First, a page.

IMAGe Brown Bag- A New Approach to Extreme Value Analysis in a Changing Climate

03/04/2016 - 12:00pm to 1:00pm
Mesa Lab- Chapman Room

Prashant D. Sardeshmukh
CIRES, University of Colorado and Physical Sciences Division/NOAA

Friday, March 4, 2016
12:00-1:00 pm
Mesa Lab, Chapman Room
(Bring your lunch)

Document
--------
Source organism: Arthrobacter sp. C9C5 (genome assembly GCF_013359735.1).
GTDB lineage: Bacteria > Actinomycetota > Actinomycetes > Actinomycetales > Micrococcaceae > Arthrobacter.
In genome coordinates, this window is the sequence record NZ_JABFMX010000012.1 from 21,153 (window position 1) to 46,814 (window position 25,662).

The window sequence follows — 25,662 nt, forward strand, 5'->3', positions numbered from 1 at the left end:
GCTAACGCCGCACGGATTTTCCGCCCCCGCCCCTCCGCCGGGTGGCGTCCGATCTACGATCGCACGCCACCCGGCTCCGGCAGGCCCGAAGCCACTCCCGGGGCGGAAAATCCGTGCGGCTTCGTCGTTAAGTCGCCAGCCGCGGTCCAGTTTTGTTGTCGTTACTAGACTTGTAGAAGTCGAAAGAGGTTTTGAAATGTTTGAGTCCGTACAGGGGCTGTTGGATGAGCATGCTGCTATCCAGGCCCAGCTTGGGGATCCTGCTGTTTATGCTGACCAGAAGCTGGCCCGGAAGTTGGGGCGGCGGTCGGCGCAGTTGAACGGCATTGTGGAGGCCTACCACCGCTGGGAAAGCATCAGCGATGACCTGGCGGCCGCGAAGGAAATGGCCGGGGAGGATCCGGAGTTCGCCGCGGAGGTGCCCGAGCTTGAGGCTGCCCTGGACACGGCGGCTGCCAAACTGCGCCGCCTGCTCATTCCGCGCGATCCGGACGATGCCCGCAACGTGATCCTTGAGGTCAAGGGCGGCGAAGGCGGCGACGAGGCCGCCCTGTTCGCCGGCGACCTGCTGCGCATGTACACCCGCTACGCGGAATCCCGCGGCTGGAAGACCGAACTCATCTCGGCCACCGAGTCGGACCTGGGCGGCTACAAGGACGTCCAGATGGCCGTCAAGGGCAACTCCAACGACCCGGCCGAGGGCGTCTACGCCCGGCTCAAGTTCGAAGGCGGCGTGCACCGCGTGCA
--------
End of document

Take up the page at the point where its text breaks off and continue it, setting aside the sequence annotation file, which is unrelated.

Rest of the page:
The probability distributions of climate system variables are skewed and heavy tailed in a distinctive manner. Ignoring or misrepresenting this distinctive non-Gaussianity has large implications for detecting, attributing, and predicting changes in extreme risks using limited observations and imperfect models. Our new approach to this problem exploits the fact that the salient non-Gaussian features of the observed distributions are well captured by a general class of so-called Stochastically Generated Skewed (SGS) distributions that include Gaussian distributions as special cases. SGS distributions are associated with damped linear Markov processes perturbed by asymmetric stochastic noise, which arises naturally from energy preserving interactions among fast and slow climate system components. As such, SGS distributions represent the simplest physically based prototypes of the observed distributions. The tails of SGS distributions can also be directly linked to Generalized Extreme Value (GEV) and Generalized Pareto (GP) distributions. These tails can, however, be more accurately estimated by making use of all available data in a data record instead of only the extreme values as in the GEV or GP approaches. The Markov process model can be used to provide rigorous confidence intervals, and to investigate temporal persistence statistics. We will illustrate the procedure for assessing long-term changes in the observed distributions of daily wintertime indices of large-scale atmospheric variability in the North Atlantic and North Pacific sectors over the 1872-2011 period. No significant changes in these indices were found from the first half to the second half of the period. (Reference: